can sometimes be difficult to design and implement. The proper balance must be struck between protecting the system and its data and providing users with maximum assess to system functions. As the system life cycle changes, so do the needs of the system security setup. The system must be updated when new users need access, when the ability of users to access parts of the system changes, and when former users need to be restricted from the system.

The security system is always set up during implementation. During operations you need the capability to make adjustments quickly. If you rely on someone outside your organization to provide this function, be sure you obtain the service level required. If your organization performs this function, always have a backup. More than one person should have the passwords and capabilities to administer the system.

Archival and retrieval procedures are of paramount importance. System disaster recovery procedures should be performed and followed rigorously during the CMMS implementation phase until the system is declared dead. Backup frequency depends on how much you wish to risk data loss and user wrath. Heavily used systems should be backed up daily or have built-in redundancy (mirroring). Some systems can get by on a weekly backup. It is important to test the process before you need it.

A host of technical ghosts can allow archive procedures to work perfectly yet prevent successful retrievals. Bad media, incorrect file formats, and hardware device errors are only a few of the things that can happen. The archival and retrieval process should be tested each time a major hardware or software component changes. Even installing a software package that has nothing to do with the CMMS can affect the hardware and software platform the system relies on.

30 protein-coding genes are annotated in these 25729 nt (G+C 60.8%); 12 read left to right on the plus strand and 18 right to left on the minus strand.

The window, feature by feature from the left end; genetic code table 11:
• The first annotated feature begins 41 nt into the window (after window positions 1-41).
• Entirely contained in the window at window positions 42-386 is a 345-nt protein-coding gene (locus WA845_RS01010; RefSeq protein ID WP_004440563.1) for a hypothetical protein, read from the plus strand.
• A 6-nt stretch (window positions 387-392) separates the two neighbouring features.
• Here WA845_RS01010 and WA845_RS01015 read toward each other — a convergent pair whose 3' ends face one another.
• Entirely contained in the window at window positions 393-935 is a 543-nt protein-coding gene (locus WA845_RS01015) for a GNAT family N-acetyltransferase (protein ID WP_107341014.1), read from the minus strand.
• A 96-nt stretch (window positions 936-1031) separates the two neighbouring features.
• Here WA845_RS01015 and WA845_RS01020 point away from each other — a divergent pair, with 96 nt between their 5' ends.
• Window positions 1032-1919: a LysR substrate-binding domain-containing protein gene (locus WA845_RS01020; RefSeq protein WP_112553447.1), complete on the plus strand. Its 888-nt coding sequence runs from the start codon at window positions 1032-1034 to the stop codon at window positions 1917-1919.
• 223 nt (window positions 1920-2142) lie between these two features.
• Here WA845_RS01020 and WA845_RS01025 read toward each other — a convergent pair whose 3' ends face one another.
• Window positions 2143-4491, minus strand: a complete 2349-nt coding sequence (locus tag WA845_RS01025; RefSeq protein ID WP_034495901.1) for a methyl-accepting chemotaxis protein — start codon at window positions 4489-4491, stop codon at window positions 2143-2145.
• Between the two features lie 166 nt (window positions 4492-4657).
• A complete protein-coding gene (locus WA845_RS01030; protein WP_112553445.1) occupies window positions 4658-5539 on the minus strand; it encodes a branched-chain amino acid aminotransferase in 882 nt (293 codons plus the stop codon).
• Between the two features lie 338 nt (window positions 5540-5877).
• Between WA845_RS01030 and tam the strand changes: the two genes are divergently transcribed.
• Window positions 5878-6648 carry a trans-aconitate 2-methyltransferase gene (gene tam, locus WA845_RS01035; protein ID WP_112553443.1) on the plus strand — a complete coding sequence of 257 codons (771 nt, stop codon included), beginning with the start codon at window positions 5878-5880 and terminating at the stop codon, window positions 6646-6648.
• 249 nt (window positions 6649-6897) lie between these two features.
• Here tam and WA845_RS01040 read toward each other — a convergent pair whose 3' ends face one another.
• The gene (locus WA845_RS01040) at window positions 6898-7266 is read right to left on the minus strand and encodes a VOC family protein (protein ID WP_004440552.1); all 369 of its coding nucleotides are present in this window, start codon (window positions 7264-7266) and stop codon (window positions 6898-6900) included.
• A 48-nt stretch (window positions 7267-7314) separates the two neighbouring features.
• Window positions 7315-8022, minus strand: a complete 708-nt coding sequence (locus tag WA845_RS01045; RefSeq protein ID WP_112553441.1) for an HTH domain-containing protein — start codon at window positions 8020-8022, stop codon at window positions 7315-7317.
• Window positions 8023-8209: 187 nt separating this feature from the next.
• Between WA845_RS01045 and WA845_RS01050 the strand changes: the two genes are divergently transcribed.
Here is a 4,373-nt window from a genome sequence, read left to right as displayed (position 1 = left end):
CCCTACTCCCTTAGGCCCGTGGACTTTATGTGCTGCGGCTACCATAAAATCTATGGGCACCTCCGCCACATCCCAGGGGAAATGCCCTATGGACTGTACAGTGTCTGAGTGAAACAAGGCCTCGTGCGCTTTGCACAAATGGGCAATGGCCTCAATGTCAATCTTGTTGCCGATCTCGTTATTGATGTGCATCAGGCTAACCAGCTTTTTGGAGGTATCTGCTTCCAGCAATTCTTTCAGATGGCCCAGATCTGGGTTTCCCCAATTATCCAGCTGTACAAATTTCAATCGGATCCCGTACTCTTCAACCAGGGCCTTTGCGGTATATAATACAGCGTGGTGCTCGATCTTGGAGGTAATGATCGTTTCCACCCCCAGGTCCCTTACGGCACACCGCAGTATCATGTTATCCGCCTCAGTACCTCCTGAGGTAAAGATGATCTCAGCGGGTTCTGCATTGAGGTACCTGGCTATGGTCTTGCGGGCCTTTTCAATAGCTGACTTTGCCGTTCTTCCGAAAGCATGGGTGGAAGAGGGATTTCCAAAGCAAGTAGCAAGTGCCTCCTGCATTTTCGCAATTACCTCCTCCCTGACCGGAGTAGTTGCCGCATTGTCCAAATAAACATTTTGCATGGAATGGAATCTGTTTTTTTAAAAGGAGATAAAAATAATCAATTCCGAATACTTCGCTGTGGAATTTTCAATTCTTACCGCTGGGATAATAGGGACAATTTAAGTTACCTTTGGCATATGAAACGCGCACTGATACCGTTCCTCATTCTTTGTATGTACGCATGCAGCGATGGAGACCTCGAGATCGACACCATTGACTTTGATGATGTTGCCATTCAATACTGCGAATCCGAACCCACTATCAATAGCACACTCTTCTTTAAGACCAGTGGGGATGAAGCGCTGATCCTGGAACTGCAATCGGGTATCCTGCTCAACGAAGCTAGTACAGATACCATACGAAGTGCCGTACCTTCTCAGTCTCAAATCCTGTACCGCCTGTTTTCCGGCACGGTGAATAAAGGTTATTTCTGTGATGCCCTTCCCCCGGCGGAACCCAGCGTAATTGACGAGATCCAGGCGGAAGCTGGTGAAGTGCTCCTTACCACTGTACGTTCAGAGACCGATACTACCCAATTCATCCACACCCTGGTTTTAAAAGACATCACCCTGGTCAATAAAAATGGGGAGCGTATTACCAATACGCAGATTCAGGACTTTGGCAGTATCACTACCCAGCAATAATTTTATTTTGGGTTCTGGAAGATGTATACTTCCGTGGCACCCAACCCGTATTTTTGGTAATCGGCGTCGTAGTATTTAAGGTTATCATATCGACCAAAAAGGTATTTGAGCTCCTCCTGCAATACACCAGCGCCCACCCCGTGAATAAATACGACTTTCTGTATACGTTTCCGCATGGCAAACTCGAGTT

Offsite storage is the most frequently overlooked item in disaster recovery plans. It can protect the company from damage to the system and tape storage caused by fire, water, lightning, and employee vandalism. Without offsite storage there is always a risk.

Data administration is a maintenance function that must be performed periodically. The frequency depends on the complexity and size of the system. Very large systems employ a staff of database engineers to make adjustments to database structure, tuning, performance, and data content. Small and infrequently used systems may require data administration once a year.

Data volume limits are part of every system. Data archiving can be the sleeping dog that can easily awake and bite you. As you use the system, the record volume can increase until it collides with the maximum limits of system disk space, the application, or the database engine. The CMMS can come to a complete halt if these limits are reached and corrective action is not taken. You must have a plan of action to follow before these limits become a problem. It is important to know what the record volume thresholds are for system disk space, database system free space, database table space, table utilization, application record limits, and data obsolescence, and where you are in relation to those limits.